A Guide to World Building in Fantasy: Geography

The easiest way to approach geography in world building is to cut it down into three sections:

  1. The physical structure of the world,
  2. The climate,
  3. How the population affects and is affected by 1 and 2. 

You don’t need a geography degree to design a plausible landscape. By focusing on how your characters affect and are affected by the physical world and the climate, you can build a rich fantasy setting that makes sense and is believable to the reader. 

The Physical Structure of the World

You might instantly think, maps! I do. 

Making maps is the best kind of procrastination from doing any actual writing, but it has its merits. You are unlikely to consider taking an unfamiliar journey without a map. It is probable your characters will travel from A to B, and you need to know what lies in between. You don’t even need to be an artist. There is nothing wrong with some hastily drawn pyramid shapes for mountains, mounds for the hills and lollipop trees for the woodland. This is about helping you visualise the land. 

Consider the landscapes backstory

The world has slowly evolved over deep time. Some events, like a catastrophic volcanic eruption which plunged the world into a year long winter, may have happened in recent memory. The population could interpret immovable mountains which have remained the same over the millennia via science or superstition. For example, in my home county of Cornwall, giants are attributed to building many of our granite tors. How your characters perceive the land can help build upon other areas of world building, such as religion

What if I am terrible at geography? 

Looking at the mountain ranges on the map of Middle Earth, neither was Tolkien. Did it bother you when you read Lord of the Rings? I doubt it. Knowing the difference between igneous, sedimentary, and metamorphic rocks and how plate tectonics works won’t worry the reader. (Ok, perhaps some finicky geologists might frown at the map at the beginning of your book). Anything goes in fantasy. It is your job to convince the reader that it makes sense.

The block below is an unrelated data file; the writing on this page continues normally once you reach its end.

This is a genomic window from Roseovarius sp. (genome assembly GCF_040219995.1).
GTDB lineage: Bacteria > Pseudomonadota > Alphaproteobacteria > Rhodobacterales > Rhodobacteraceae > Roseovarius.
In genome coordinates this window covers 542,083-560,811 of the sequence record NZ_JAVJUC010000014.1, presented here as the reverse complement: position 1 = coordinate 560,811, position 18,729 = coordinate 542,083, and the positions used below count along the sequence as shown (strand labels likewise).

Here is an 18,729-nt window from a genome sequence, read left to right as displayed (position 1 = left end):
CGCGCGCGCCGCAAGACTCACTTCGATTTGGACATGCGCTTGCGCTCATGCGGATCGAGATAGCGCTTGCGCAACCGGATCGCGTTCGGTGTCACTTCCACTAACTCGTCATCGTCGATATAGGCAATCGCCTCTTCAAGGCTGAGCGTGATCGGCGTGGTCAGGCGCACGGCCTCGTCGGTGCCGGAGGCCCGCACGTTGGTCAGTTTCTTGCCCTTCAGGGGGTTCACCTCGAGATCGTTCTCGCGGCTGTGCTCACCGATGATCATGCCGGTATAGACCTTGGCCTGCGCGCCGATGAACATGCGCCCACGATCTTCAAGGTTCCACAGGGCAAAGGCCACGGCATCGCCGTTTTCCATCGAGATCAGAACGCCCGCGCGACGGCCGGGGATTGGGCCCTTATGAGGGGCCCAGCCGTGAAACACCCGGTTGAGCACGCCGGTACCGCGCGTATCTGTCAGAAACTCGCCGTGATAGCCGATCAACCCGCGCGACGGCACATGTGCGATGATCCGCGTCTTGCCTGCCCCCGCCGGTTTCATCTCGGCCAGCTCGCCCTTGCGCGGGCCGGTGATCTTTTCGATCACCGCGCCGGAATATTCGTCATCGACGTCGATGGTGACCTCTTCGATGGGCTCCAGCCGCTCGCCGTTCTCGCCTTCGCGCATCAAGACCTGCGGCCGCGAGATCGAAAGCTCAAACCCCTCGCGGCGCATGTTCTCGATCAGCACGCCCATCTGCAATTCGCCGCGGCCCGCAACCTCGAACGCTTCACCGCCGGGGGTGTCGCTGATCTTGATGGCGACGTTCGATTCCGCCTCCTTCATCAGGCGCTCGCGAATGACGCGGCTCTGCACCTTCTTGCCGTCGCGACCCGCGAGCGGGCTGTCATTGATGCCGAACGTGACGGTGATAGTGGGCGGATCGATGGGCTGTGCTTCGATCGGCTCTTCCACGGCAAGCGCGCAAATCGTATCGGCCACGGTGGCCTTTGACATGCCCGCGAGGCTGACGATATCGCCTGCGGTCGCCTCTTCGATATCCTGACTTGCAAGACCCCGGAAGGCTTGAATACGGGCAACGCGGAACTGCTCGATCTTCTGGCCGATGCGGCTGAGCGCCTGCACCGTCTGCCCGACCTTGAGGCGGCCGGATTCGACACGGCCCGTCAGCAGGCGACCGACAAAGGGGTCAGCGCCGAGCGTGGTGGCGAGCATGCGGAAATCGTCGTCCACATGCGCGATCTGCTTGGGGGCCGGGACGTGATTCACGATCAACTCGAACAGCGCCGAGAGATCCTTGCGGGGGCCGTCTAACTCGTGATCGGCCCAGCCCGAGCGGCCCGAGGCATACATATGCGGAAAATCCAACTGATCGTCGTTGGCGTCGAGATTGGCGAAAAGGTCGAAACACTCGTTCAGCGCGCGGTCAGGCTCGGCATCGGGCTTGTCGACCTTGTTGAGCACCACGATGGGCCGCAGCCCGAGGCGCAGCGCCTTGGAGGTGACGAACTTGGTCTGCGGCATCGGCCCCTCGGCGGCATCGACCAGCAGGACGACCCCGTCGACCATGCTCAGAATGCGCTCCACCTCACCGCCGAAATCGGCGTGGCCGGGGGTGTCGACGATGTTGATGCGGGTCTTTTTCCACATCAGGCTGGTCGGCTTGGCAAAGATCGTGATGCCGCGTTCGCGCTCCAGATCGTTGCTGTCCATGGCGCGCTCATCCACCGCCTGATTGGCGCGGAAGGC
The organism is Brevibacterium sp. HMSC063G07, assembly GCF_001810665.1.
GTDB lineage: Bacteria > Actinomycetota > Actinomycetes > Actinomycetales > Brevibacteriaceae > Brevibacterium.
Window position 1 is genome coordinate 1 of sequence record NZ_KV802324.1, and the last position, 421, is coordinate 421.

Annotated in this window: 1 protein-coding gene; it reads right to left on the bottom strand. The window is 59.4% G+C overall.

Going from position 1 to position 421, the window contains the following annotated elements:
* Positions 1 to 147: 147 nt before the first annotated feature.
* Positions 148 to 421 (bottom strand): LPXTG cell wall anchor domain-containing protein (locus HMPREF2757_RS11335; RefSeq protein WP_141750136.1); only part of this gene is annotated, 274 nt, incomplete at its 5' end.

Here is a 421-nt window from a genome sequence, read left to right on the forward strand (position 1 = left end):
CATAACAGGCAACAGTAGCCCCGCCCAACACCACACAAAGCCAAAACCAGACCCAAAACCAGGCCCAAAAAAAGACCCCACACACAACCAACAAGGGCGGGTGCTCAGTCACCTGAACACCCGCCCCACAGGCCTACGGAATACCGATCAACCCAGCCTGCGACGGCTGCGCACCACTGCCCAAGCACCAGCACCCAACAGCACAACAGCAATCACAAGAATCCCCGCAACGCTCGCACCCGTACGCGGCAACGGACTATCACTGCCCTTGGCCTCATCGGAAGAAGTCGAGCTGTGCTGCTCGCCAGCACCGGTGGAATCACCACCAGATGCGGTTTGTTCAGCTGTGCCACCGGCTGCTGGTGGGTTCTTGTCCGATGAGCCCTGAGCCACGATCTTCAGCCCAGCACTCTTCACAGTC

The Climate

The climate will help and hinder your characters, so decide on the type of climate and general weather patterns at different times of the year. It may centre on a single location. Depending on how large or small your world building is, you may have multiple climates across entire regions or vast continents. 

Land and Sea

If your world building includes seas and oceans, do not treat them as static objects. Think about the wind and water currents and how they may affect the weather and trade/travel routes via the sea. 

The Population

The key to creating a physical world which is believable to the reader, the writer must show how the characters affect and are affected by it. In Game of Thrones, Westeros had crazy seasons that would have made no sense in reality. But readers accepted it because it affected the characters, and we all got to quote, ‘Winter is coming.’

Looking at the world you have created, ask yourself these questions: 

  1. How will my characters exploit it? (i.e. what are its resources)
    • What benefits will it bring?
    • What problems may ensue? 
  2. How could they adapt the landscape for their benefit? 
  3. What professions might become most prominent for the people working in this land?
  4. What are the benefits and drawbacks of the climate, and how must the population adapt to it?
  5. Are any areas sacred?
  6. How do they mark and measure time and the seasons?

Asking these questions allows you to piece together how people live and work the land.

For example, a peninsular that is rich in ore.

  • Offshore weather will make the peninsular damper and milder than their landlocked counterparts.
  • The population will enjoy milder winters but suffer more storms.
  • Fish and shellfish would be a prominent part of people’s diet.
  • The two dominant professions in the area would be fishing and mining.
  • Ore and other wears would be traded and transported from harbour towns further afield by ship,
  • Trade via the ocean would open the population up to different cultures and their wares.
  • A surge in demand for ore would cause a massive boost to the local economy, but,
  • If ore seams were to dry up, it would harm the local economy. 

To summarise

In noting key physical and atmospheric features in the surrounding landscape, we can create a vivid picture of the local population. This will even feed through into other areas of world building, such as the cultures one might come across. 

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  1. Pingback:A Guide to World Building in Fantasy – Travel – Emma Cox

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